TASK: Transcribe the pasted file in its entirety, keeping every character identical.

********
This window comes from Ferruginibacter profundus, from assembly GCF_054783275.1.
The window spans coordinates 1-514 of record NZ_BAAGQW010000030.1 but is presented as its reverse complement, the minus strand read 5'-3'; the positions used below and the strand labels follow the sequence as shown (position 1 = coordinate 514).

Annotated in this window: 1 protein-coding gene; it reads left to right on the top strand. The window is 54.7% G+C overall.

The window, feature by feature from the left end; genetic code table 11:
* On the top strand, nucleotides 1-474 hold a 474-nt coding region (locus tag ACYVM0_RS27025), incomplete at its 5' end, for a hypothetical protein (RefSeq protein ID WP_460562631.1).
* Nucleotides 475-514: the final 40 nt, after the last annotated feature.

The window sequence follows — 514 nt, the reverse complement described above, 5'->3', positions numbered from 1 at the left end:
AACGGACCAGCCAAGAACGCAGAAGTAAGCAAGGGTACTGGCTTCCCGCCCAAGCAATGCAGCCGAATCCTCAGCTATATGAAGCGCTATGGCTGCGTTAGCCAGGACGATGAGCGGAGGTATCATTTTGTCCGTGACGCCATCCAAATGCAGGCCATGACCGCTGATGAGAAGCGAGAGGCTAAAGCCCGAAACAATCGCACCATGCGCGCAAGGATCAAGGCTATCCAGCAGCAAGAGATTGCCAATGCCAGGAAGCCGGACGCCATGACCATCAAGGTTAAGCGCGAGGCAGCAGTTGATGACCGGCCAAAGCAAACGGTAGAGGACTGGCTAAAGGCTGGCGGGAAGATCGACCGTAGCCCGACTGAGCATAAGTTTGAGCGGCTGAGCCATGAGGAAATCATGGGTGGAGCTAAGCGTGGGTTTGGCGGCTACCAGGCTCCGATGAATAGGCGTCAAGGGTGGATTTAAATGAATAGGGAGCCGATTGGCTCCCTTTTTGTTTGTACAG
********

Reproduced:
This window comes from Ferruginibacter profundus, from assembly GCF_054783275.1.
The window spans coordinates 1-514 of record NZ_BAAGQW010000030.1 but is presented as its reverse complement, the minus strand read 5'-3'; the positions used below and the strand labels follow the sequence as shown (position 1 = coordinate 514).

Annotated in this window: 1 protein-coding gene; it reads left to right on the top strand. The window is 54.7% G+C overall.

The window, feature by feature from the left end; genetic code table 11:
* On the top strand, nucleotides 1-474 hold a 474-nt coding region (locus tag ACYVM0_RS27025), incomplete at its 5' end, for a hypothetical protein (RefSeq protein ID WP_460562631.1).
* Nucleotides 475-514: the final 40 nt, after the last annotated feature.

The window sequence follows — 514 nt, the reverse complement described above, 5'->3', positions numbered from 1 at the left end:
AACGGACCAGCCAAGAACGCAGAAGTAAGCAAGGGTACTGGCTTCCCGCCCAAGCAATGCAGCCGAATCCTCAGCTATATGAAGCGCTATGGCTGCGTTAGCCAGGACGATGAGCGGAGGTATCATTTTGTCCGTGACGCCATCCAAATGCAGGCCATGACCGCTGATGAGAAGCGAGAGGCTAAAGCCCGAAACAATCGCACCATGCGCGCAAGGATCAAGGCTATCCAGCAGCAAGAGATTGCCAATGCCAGGAAGCCGGACGCCATGACCATCAAGGTTAAGCGCGAGGCAGCAGTTGATGACCGGCCAAAGCAAACGGTAGAGGACTGGCTAAAGGCTGGCGGGAAGATCGACCGTAGCCCGACTGAGCATAAGTTTGAGCGGCTGAGCCATGAGGAAATCATGGGTGGAGCTAAGCGTGGGTTTGGCGGCTACCAGGCTCCGATGAATAGGCGTCAAGGGTGGATTTAAATGAATAGGGAGCCGATTGGCTCCCTTTTTGTTTGTACAG